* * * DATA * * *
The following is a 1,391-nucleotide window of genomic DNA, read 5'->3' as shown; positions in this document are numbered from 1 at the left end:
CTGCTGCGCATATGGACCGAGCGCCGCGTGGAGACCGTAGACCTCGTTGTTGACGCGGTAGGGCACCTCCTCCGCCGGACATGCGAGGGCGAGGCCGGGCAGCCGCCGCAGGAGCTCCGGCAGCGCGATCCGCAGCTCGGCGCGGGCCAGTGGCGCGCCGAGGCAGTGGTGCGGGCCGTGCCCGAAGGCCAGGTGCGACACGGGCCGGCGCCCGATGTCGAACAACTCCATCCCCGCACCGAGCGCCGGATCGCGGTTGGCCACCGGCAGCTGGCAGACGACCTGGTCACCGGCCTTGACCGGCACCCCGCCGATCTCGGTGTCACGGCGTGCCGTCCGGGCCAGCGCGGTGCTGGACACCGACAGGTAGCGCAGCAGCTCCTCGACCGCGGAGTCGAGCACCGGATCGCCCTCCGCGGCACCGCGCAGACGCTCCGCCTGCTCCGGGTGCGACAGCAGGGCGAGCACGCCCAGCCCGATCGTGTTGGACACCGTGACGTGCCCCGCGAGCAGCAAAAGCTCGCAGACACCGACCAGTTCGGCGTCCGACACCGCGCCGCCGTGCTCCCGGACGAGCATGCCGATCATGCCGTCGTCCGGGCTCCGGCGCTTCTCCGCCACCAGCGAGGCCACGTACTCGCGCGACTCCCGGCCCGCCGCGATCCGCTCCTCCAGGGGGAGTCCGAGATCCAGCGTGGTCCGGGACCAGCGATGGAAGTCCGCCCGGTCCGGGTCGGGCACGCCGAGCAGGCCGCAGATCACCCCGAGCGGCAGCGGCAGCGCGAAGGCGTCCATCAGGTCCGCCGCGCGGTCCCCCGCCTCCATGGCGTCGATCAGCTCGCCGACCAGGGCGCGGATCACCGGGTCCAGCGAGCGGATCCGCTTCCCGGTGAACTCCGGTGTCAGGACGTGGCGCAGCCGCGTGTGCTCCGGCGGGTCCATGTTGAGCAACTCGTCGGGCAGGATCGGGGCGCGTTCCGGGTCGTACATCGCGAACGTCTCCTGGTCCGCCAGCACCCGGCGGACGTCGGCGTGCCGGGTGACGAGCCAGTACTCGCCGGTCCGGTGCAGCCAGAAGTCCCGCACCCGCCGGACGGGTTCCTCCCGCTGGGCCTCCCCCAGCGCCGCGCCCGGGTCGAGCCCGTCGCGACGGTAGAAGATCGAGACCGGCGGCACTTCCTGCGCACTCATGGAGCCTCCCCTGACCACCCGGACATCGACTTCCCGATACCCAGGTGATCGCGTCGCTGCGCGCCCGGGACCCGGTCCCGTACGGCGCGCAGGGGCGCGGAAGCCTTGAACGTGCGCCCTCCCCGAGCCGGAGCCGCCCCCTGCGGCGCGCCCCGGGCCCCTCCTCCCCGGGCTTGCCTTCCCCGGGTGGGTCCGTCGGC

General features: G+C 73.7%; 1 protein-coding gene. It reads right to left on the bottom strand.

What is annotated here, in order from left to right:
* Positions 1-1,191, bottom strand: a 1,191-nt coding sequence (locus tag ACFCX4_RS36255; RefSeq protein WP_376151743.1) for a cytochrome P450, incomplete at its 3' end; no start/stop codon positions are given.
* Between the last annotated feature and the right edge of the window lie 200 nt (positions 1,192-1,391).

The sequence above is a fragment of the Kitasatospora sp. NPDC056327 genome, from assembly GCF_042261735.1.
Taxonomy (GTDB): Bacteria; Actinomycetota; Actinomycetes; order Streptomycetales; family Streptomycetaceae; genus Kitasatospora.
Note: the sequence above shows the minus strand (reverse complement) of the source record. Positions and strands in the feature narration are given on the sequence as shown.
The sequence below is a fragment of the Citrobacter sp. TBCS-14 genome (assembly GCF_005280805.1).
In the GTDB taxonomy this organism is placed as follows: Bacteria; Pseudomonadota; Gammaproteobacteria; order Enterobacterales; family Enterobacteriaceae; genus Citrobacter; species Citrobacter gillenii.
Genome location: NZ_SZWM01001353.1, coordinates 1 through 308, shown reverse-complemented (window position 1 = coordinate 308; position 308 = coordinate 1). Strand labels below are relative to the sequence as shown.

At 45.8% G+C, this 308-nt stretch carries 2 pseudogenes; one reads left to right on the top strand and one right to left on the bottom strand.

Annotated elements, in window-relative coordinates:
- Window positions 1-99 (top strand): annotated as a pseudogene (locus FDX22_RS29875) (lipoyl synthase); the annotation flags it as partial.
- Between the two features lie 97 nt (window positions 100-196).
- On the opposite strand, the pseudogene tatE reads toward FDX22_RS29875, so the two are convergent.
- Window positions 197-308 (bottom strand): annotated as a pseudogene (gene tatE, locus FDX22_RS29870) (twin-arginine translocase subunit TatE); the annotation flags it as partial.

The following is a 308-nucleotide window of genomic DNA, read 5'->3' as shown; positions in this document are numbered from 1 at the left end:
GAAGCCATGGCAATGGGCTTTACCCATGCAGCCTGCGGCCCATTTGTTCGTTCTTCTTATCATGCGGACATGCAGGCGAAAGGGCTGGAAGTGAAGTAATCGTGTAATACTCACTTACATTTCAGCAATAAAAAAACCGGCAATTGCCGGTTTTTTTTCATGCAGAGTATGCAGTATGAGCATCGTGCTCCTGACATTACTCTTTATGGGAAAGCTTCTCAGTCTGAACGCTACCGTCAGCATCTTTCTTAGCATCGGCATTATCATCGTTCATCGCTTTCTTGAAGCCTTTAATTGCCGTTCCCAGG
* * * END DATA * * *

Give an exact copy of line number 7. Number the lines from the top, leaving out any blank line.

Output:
The sequence above is a fragment of the Kitasatospora sp. NPDC056327 genome, from assembly GCF_042261735.1.